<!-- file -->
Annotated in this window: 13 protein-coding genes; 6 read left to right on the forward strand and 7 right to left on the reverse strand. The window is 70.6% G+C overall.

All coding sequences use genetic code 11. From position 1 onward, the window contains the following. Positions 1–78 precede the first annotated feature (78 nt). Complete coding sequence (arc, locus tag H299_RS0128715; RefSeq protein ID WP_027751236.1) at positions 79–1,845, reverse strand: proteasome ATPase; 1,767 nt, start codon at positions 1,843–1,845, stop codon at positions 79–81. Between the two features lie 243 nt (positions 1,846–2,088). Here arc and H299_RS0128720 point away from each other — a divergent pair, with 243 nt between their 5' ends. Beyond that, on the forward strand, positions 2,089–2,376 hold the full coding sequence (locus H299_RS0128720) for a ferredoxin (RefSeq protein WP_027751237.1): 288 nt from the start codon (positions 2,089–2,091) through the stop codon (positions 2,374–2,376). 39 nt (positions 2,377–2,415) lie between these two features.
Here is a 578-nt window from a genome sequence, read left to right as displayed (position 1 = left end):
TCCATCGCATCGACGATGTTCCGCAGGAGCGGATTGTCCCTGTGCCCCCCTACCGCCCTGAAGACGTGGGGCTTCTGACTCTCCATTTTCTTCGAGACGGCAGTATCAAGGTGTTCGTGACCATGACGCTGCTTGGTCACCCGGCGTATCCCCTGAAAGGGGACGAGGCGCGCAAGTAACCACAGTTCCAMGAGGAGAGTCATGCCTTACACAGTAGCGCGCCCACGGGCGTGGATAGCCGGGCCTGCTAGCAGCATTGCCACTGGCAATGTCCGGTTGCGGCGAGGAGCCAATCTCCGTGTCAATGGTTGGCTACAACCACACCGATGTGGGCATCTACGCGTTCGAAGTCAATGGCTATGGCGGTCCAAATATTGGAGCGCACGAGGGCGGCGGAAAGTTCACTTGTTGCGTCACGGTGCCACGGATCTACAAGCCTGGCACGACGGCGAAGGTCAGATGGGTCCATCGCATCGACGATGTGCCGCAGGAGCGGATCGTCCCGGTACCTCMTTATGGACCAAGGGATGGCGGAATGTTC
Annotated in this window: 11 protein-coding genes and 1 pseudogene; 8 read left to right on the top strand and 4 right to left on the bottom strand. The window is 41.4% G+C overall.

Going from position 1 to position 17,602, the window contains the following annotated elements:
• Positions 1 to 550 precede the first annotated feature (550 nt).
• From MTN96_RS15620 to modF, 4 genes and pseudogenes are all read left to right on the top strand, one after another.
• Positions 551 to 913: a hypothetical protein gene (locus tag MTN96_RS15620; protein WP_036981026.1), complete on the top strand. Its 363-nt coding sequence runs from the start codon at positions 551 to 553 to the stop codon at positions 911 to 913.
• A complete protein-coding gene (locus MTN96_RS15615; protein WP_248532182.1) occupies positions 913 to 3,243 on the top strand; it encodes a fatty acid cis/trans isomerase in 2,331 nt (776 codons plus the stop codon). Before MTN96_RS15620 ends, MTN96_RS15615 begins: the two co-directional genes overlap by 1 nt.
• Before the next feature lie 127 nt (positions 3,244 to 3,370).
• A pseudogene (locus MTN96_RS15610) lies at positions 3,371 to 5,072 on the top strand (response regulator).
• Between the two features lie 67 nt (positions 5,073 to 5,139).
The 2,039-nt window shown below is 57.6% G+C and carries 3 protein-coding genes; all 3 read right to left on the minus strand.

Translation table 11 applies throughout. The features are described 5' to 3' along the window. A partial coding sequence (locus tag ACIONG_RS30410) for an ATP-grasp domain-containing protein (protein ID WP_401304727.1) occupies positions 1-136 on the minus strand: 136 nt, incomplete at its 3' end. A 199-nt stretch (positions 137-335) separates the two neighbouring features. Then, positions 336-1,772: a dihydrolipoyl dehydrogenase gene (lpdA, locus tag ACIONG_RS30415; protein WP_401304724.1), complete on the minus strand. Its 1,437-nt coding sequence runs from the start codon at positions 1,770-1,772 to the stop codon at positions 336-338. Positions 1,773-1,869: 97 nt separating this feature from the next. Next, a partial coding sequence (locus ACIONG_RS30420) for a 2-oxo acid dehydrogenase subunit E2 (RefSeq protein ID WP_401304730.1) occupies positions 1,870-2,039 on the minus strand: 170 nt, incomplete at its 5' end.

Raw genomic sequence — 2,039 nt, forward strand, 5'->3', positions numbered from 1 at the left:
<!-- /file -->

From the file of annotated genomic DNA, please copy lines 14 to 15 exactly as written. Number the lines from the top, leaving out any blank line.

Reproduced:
The 2,039-nt window shown below is 57.6% G+C and carries 3 protein-coding genes; all 3 read right to left on the minus strand.

Translation table 11 applies throughout. The features are described 5' to 3' along the window. A partial coding sequence (locus tag ACIONG_RS30410) for an ATP-grasp domain-containing protein (protein ID WP_401304727.1) occupies positions 1-136 on the minus strand: 136 nt, incomplete at its 3' end. A 199-nt stretch (positions 137-335) separates the two neighbouring features. Then, positions 336-1,772: a dihydrolipoyl dehydrogenase gene (lpdA, locus tag ACIONG_RS30415; protein WP_401304724.1), complete on the minus strand. Its 1,437-nt coding sequence runs from the start codon at positions 1,770-1,772 to the stop codon at positions 336-338. Positions 1,773-1,869: 97 nt separating this feature from the next. Next, a partial coding sequence (locus ACIONG_RS30420) for a 2-oxo acid dehydrogenase subunit E2 (RefSeq protein ID WP_401304730.1) occupies positions 1,870-2,039 on the minus strand: 170 nt, incomplete at its 5' end.